‘Highly Tweeted Articles Were 11 Times More Likely to Be Highly Cited’ – Alexis Madrigal – Technology – The Atlantic

Yes, as the guy is saying: virtual world has connections to real world, especially for intelligent pieces. The good thing about social media network is that they speed up the process from journals to citations.

We have a new study for those who argue that social media, whatever its virtues may be, doesn’t correlate very well with the real world. It comes from the Journal of Medical Internet Research and is based on a three-year study of that journal’s articles’ relative success in the Twitter and academic worlds.

The bottom line is simple: articles that many people tweeted about were 11 times more likely to be highly cited than those who few people tweeted about. Its implications are even more interesting. It generally takes months and years for papers to be cited by other scientific publications. Thus, on the day an article comes out, it would seem to be difficult to tell whether it will have a real impact on a given field. However, because the majority of tweets about journal articles occur within the first two days of publication, we now have an early signal about which research is likely to be significant.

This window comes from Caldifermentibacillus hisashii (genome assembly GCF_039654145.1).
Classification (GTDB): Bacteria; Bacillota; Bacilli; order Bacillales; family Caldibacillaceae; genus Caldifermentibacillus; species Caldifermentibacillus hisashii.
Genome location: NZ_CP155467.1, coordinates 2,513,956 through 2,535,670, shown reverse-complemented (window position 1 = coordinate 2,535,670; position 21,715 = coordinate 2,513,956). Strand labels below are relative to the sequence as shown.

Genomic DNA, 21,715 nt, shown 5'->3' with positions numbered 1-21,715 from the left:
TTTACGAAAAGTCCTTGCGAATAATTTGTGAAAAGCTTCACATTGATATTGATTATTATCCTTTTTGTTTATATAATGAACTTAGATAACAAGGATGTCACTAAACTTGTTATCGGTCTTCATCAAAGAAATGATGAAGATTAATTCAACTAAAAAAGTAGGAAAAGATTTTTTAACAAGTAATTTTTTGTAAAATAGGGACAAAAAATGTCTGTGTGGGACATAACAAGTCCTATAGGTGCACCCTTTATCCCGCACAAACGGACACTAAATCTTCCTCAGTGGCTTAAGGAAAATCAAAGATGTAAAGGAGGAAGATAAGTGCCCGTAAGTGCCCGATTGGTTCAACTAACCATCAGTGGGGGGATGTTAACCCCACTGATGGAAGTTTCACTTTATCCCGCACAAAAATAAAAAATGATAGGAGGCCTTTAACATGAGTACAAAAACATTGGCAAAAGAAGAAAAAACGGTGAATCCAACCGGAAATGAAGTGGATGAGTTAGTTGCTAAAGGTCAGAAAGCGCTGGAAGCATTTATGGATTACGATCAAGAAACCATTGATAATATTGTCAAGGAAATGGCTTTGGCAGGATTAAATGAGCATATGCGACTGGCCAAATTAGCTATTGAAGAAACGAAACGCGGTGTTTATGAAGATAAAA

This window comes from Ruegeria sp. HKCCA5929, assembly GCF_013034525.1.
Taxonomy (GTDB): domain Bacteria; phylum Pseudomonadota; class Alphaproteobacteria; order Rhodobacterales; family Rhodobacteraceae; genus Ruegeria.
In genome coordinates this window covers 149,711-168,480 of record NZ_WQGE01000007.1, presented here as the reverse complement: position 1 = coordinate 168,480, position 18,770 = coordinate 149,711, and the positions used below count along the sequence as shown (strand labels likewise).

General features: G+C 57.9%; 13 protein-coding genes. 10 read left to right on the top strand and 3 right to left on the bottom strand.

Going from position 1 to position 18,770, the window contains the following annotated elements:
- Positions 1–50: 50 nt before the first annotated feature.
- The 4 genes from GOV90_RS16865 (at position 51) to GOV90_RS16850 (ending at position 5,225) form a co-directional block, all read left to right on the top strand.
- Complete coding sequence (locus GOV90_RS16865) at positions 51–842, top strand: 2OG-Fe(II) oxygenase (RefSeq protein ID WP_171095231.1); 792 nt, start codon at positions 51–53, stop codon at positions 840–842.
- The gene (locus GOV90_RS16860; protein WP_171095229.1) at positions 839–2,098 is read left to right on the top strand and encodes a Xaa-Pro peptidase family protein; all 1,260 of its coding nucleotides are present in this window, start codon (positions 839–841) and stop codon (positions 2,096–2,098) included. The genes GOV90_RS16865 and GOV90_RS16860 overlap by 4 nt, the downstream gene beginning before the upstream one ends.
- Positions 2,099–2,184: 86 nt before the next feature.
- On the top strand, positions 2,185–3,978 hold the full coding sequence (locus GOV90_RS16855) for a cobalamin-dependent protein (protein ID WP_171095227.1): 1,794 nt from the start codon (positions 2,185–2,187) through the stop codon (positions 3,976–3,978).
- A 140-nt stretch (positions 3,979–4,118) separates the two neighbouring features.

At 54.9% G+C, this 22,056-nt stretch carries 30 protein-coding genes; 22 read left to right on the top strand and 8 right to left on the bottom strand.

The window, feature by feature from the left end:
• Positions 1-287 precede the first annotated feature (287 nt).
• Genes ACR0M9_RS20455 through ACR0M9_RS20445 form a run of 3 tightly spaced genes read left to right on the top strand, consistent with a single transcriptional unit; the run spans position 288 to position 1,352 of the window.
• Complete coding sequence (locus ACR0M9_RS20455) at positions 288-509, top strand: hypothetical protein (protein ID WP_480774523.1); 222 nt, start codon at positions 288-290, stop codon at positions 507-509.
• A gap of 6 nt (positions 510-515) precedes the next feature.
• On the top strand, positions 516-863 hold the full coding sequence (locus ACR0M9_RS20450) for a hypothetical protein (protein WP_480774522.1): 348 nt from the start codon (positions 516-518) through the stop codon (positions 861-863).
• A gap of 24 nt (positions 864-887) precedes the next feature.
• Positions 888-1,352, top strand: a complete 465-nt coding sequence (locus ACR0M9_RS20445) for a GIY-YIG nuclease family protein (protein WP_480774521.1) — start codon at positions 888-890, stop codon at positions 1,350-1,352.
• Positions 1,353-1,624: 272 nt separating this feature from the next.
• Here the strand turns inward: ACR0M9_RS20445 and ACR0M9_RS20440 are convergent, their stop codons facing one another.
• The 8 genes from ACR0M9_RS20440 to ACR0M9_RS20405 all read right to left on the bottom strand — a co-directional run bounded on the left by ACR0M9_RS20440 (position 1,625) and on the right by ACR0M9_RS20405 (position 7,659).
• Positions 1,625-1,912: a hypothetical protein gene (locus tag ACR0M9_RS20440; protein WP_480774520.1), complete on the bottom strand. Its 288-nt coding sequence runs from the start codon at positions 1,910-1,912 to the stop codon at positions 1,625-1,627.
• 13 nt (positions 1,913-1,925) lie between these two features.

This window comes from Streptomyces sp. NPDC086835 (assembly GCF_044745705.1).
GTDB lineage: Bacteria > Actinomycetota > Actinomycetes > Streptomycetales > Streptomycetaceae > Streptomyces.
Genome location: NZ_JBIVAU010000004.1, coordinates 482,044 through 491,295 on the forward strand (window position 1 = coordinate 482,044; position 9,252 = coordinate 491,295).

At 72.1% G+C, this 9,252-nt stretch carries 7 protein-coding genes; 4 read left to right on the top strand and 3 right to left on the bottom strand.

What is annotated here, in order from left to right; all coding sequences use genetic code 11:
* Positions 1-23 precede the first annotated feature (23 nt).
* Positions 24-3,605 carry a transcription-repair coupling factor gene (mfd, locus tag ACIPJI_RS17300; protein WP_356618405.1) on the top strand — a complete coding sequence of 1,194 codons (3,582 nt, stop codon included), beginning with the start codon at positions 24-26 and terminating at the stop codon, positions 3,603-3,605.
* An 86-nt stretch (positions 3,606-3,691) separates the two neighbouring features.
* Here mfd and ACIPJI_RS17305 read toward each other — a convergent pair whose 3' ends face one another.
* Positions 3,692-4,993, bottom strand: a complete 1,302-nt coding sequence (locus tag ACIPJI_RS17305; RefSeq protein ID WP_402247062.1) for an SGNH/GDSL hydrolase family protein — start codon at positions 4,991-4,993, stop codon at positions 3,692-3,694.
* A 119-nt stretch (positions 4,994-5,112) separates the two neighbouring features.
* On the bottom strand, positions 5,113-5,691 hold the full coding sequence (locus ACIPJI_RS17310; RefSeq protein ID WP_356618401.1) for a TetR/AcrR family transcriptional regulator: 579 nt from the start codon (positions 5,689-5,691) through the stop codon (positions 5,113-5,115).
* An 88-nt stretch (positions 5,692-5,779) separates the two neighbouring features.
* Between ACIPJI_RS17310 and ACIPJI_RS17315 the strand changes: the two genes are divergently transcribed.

via ‘Highly Tweeted Articles Were 11 Times More Likely to Be Highly Cited’ – Alexis Madrigal – Technology – The Atlantic.

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